Five Views on Apologetics edited by Steven B. Cowan is one of Zondervan’s Counterpoint series of books. This book is designed to compare and contrast the views of the various contributors, allowing each one of the authors to present their view, critique other views, and respond to the critiques. This volume edited by Cowan brings together five views on apologetic methodology. The purpose of this review is to briefly outline the contents for the potential reader while assessing the usefulness of the book as a resource for the Christian apologist.
Cowan has the task of categorizing the various methods found among apologists and finding a good representative of each view. He admits that this is not an easy task, as categories, methods, and apologists all overlap on certain points. However, he divides the categories into the classical method, the evidential method, the cumulative case method, the presuppositional method, and the reformed epistemology method. (15-19)
Cowan briefly outlines each method. The classical method starts with natural theology to show that God exists, and then moves on to historical evidences to establish such things as the deity of Christ and the reliability of the scriptures. William Lane Craig represents the defender of the classical method in this book. The evidential method is similar to the classical method, but it starts with historical evidences. Whereas the classical method would be a “two-step” approach, the evidential method would be a “one-step” approach. This method emphasizes historical evidences and miracles. The defender of this view is Gary Habermas.
Paul D. Feinberg represents the cumulative case method. This method, as defined here, does not look at the arguments for Christianity as formal proofs. Instead, “the case is more like the brief that a lawyer makes in a court of law,”(18) as “it is an informal argument that pieces together several lines or types of data into a sort of hypothesis or theory that comprehensively explains that data and does so better than any alternative hypothesis.”(18) Next, the presuppositional method emphasizes presupposing the truth of Christianity as, “the proper starting point in apologetics. Here the Christian revelation in the Scriptures is the framework through which all experience is interpreted and all truth is known.” (18-19) Presuppositionalists attempt to argue transcendentally, seeking to show that all facts presuppose the Christian God. Here John Frame represents the presuppositional approach. Finally, the reformed epistemology method holds that “it is perfectly reasonable for a person to believe many things without evidence.” (19) Belief in God does not require arguments or evidence for it to be rational. Kelly James Clark defends this view here. Cowan provides much more detail in his introduction to each view, and then allows each advocate to present their approach more fully.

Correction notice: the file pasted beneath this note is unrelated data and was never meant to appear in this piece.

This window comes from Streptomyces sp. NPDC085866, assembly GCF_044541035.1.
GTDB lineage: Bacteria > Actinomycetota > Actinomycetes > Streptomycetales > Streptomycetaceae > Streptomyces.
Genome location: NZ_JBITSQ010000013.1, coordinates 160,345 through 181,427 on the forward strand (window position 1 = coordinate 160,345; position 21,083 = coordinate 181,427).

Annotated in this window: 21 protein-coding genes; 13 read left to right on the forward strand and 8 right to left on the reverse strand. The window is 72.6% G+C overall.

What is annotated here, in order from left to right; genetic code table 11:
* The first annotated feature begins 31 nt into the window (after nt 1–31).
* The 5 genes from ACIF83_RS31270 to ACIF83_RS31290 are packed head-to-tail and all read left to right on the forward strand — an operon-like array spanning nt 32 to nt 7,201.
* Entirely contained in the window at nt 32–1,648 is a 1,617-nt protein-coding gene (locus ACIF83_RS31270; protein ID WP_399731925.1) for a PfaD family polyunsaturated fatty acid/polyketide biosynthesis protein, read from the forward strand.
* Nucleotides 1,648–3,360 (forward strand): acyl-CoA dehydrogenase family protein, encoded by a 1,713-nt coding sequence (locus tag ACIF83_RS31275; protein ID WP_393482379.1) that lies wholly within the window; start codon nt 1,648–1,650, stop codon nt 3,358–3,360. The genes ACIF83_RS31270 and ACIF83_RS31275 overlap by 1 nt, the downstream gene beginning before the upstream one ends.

As each contributor presents their approach, the overlapping of the categories becomes evident immediately. Each author’s response to his fellow contributor agrees on a large portion of the material. Much of the disagreement and discussion takes place on the finer points and differences rather than on the larger elements. Frame’s presuppositionalist position diverges the most from the other views and thus takes on a great deal of criticism. Other views, such as the classical and evidential methods, disagree on very little.
As for advice for the potential reader, it may be helpful to start at the end of the book. Steven Cowan’s conclusion offers a nice summary of what is found in the overall discussion. This is advisable because it will more clearly delineate where the key points of the discussion take place. For instance, six areas of agreement are presented: 1) the need for both positive and negative apologetics; 2) the value of theistic arguments and evidences; 3) the noetic effects of sin; 4) the importance of the Holy Spirit in apologetics; 5) the existence of common ground with unbelievers; 6) a rejection of postmodern relativism. (375-376) Cowan also presents the six areas of disagreement. (see pages 376-380) Once the reader grasps the areas of agreement and disagreement, the reading of the fuller presentations by each contributor will become clearer in the larger context.
Five Views on Apologetics is certainly of good use for those studying apologetic methodology. However, for beginners the language may be overly technical and philosophical. In addition, there are some who would surely differ on how to categorize methodologies, as well as who best represents each view. For the student, Five Views on Apologetics will be most useful when read alongside other books on methodology.
Steven B. Cowan, Five Views on Apologetics (Grand Rapids, MI: Zondervan, 2000).